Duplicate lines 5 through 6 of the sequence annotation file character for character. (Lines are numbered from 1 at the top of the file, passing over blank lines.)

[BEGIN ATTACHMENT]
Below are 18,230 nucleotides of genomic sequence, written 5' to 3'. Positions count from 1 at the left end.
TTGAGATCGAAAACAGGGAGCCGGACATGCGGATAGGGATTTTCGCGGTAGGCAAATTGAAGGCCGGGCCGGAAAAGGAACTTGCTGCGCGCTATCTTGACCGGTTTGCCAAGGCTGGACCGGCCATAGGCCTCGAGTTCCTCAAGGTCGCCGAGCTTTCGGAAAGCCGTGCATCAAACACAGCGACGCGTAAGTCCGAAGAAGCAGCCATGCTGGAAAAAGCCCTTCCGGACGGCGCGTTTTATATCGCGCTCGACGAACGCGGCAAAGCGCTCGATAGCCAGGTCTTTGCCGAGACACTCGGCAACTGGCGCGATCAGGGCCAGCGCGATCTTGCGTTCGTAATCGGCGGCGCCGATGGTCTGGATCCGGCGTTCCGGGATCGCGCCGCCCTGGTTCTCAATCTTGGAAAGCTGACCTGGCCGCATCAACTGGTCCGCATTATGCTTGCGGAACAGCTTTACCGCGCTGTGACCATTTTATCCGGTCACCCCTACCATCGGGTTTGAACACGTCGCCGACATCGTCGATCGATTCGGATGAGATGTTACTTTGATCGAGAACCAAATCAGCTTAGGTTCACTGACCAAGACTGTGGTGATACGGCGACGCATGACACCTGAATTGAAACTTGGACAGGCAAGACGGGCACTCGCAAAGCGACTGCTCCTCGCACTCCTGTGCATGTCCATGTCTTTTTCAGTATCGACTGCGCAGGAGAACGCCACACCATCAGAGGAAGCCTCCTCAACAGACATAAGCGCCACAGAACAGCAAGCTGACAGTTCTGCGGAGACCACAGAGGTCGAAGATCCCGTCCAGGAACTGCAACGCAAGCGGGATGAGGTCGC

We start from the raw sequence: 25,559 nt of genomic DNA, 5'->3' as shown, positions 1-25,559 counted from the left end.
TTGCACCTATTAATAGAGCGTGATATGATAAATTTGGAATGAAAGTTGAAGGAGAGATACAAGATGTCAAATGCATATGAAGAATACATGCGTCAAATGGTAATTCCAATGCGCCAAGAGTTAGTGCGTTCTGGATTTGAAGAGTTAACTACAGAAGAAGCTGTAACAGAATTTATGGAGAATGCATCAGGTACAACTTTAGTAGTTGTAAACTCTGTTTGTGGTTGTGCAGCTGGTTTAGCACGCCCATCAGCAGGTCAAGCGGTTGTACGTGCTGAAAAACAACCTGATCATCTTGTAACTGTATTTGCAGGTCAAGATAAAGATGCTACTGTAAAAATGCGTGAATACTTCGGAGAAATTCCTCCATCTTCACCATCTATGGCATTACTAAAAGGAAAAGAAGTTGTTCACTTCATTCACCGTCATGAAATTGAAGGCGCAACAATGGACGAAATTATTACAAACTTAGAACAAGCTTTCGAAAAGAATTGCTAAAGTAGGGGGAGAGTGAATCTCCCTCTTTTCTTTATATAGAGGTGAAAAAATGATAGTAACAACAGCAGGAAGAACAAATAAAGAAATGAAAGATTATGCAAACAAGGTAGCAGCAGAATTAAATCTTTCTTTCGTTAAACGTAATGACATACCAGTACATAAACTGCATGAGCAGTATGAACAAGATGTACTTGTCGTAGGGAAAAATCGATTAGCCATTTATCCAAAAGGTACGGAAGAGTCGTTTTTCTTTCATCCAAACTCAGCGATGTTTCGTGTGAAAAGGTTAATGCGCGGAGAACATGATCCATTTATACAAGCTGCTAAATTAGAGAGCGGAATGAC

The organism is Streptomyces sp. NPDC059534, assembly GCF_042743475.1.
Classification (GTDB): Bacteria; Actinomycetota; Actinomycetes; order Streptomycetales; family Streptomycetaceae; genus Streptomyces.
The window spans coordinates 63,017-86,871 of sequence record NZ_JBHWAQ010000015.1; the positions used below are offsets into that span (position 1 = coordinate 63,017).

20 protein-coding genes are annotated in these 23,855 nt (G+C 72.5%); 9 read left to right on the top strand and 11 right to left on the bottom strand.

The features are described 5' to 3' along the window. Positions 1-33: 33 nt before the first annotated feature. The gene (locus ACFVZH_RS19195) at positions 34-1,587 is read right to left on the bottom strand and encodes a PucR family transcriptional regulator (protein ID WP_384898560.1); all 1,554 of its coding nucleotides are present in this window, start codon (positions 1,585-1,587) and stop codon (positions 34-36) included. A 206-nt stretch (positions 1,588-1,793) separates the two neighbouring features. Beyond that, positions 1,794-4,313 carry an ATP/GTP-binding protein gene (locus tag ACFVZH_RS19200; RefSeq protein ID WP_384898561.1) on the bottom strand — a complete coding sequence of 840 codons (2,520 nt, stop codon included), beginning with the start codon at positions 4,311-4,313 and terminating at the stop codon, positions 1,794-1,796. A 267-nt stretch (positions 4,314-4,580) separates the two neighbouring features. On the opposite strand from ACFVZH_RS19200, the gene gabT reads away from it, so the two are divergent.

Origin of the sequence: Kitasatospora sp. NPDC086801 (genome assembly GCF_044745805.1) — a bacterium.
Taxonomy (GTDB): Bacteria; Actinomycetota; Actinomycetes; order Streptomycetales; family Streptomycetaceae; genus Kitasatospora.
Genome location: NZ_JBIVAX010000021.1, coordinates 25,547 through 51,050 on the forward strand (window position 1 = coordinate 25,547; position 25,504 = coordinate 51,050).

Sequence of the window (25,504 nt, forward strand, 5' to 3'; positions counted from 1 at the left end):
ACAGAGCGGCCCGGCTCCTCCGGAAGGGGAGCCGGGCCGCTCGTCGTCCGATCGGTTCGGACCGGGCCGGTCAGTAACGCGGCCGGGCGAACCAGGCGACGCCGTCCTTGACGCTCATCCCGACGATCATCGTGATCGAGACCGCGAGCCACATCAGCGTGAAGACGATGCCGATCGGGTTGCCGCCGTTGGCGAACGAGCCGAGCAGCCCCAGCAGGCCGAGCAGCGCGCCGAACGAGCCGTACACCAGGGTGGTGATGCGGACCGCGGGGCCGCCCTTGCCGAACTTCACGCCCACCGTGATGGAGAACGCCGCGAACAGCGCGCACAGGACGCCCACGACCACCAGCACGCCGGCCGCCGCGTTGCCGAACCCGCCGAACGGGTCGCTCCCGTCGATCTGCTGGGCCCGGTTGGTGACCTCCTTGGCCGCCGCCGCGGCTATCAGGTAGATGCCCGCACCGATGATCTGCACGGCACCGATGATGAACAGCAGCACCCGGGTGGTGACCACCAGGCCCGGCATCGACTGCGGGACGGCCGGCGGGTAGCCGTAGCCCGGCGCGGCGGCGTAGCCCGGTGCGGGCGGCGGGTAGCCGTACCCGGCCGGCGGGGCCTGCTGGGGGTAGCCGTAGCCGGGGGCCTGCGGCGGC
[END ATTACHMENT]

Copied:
The organism is Streptomyces sp. NPDC059534, assembly GCF_042743475.1.
Classification (GTDB): Bacteria; Actinomycetota; Actinomycetes; order Streptomycetales; family Streptomycetaceae; genus Streptomyces.